There, he finally capitulated to his hated rival, ceding the environs of Lake T’ana to Crusader Egypt, along with Gibe and Awasa - thus surrendering the passageway to Lake Zulfiqar, along the White Nile.

The war in West Africa also came to an end, with the modernised armies of Benin storming across Kanem Bornu, brutally seizing Njimi for the second time in a decade.

In Central Africa, meanwhile, stunning developments were made with the advent of machine guns.

Legends surrounding the destructive firepower of the machine gun quickly spread across Africa, allowing the colonial army to subdue the Kongolese, Yaka and Kilwan armies in short, crushing battles.

Just as one war ends, however, another begins…

Despite the endless potential that lay in the heart of Africa, India remained the plumpest of prizes, and Grand Vizier Shukri was determined to launch colonial ventures into the subcontinent before Morocco claimed it all. So in the early days of 1880, he appointed Makki al-Isbiliya on an expedition to secure coastal ports and trade concessions from the Cedi Empire, an expedition that marched with the strength of 50,000 soldiers.

The Cedi Emperor refused the obscene demands, of course, and Makki retaliated by storming the beaches of Sittwe and seizing nearby fortresses.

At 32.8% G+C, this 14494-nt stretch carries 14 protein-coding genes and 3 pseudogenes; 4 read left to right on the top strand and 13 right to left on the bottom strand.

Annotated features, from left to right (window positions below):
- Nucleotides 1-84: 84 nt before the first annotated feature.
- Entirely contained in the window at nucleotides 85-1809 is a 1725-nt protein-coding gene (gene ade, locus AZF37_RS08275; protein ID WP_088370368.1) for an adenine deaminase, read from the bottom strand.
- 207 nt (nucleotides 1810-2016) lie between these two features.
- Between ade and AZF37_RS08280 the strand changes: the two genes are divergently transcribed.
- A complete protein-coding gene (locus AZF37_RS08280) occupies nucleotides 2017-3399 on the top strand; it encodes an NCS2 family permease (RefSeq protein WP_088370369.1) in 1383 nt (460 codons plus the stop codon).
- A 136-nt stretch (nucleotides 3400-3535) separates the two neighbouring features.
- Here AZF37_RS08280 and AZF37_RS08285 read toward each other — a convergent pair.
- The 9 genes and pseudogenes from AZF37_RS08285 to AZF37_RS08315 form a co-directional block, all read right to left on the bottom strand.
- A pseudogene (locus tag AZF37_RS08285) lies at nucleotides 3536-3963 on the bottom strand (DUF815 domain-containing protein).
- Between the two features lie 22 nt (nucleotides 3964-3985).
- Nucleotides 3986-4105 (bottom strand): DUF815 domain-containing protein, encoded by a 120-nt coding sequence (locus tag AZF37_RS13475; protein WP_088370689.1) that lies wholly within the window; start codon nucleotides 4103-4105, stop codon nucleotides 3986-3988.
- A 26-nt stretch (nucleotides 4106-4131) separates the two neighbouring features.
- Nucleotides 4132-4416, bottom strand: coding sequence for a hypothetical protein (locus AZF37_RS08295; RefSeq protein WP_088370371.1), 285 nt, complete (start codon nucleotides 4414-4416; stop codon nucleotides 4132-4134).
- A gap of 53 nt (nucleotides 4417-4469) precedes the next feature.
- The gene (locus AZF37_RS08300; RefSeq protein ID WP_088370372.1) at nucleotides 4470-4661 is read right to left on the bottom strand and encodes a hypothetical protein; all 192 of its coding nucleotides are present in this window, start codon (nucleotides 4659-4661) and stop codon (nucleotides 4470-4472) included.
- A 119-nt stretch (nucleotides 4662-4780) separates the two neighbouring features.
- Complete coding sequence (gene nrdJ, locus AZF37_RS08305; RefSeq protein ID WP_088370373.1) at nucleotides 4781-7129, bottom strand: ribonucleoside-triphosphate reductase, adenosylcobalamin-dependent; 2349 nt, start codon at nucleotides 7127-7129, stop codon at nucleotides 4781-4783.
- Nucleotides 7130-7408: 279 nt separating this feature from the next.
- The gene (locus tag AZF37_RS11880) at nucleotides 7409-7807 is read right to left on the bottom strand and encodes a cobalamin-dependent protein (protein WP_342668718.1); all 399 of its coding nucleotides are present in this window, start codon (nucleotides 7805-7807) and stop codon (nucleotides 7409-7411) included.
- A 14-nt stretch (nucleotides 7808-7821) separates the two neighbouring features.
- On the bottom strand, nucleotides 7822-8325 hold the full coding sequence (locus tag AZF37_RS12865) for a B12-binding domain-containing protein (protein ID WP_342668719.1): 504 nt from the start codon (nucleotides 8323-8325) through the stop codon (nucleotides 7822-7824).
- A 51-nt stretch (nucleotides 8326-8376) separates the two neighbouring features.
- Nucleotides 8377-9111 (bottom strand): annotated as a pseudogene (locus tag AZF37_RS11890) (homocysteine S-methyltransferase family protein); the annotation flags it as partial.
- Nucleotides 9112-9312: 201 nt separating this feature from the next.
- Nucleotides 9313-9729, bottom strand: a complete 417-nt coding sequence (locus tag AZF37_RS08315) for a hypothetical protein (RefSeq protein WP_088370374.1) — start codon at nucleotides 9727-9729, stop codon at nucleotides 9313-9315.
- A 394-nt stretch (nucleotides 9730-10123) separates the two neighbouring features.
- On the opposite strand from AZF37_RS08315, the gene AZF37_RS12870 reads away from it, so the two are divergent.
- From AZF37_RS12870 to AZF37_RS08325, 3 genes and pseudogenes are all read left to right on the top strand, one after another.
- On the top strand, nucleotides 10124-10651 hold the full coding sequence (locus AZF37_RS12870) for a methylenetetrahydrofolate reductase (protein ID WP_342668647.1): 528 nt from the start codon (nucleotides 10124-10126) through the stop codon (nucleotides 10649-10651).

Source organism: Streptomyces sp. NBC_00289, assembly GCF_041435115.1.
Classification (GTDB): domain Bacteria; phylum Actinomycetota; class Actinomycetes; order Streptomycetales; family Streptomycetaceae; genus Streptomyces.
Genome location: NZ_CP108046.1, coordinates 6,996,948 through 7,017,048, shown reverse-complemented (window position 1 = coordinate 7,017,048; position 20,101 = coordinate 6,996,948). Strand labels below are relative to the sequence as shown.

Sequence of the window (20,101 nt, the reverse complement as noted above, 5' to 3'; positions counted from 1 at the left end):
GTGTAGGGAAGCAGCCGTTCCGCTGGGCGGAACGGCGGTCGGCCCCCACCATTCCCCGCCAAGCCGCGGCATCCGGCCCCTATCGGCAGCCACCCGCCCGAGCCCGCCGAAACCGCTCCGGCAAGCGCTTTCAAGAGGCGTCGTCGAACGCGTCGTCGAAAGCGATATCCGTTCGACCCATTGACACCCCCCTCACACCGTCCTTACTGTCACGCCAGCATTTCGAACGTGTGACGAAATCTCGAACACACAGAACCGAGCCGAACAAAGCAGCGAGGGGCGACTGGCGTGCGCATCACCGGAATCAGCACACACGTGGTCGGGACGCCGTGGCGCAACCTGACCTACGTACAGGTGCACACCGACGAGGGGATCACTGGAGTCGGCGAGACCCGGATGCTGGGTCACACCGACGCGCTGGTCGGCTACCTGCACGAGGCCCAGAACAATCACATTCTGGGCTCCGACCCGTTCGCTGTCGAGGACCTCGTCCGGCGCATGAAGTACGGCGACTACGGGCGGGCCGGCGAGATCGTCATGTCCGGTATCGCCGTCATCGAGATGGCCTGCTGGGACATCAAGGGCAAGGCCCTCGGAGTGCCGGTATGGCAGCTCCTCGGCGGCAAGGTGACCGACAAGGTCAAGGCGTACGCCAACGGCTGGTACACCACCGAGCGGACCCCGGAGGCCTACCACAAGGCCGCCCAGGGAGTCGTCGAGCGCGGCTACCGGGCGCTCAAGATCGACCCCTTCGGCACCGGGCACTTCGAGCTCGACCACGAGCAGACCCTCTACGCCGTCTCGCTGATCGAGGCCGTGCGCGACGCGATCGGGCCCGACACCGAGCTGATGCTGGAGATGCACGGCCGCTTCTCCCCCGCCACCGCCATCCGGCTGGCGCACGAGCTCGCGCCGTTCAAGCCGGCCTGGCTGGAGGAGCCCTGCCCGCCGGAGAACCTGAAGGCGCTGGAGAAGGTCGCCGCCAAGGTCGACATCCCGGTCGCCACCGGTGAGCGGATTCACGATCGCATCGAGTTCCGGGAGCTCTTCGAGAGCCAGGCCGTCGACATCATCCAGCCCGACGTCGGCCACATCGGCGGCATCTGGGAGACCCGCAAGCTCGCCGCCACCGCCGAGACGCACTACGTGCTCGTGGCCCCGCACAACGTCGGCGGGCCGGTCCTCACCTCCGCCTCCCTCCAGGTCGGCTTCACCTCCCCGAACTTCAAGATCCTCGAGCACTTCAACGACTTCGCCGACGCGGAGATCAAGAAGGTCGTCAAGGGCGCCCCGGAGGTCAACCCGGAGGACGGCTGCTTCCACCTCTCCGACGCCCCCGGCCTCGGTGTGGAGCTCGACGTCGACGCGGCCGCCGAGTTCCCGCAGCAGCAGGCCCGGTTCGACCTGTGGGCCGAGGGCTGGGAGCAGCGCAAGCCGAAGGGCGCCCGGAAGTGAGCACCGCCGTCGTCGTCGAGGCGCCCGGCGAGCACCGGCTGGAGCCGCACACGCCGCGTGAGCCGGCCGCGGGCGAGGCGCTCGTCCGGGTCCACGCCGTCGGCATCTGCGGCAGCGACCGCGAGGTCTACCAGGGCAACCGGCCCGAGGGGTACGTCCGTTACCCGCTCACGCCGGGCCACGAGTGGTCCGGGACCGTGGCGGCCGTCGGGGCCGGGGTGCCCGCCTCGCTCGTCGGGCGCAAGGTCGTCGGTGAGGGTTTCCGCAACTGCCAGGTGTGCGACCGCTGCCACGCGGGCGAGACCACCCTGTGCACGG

Both the Andalusi and Orissans expected a long, difficult war to follow. The Cedi Empire massively outnumbered the tiny Andalusi expedition, after all, so little more than the seizure of Myanmar could be expected.

Unfortunately for the Cedi, however, these expectations would quickly prove worthless. Over the course of 1880, the expeditionary force clashed with Cedi armies in seven separate engagements, each of which ended in stunning triumphs for the Andalusi, who suffered light casualties whilst dealing devastating casualties to the enemy.

And by April, Makki had crossed the Ganges Delta and invaded Orissa, the royal heartland of the Cedi Empire.

With that, diplomats were finally dispatched to meet with Makki al-Isbiliya, with the commander demanding nothing less than the cessation of the Bengal.

News of the stunning victory thrust Qadis into celebrations and festivities, and this triumph was quickly followed by another, with the expansion of the navy finally completed in the summer of 1880.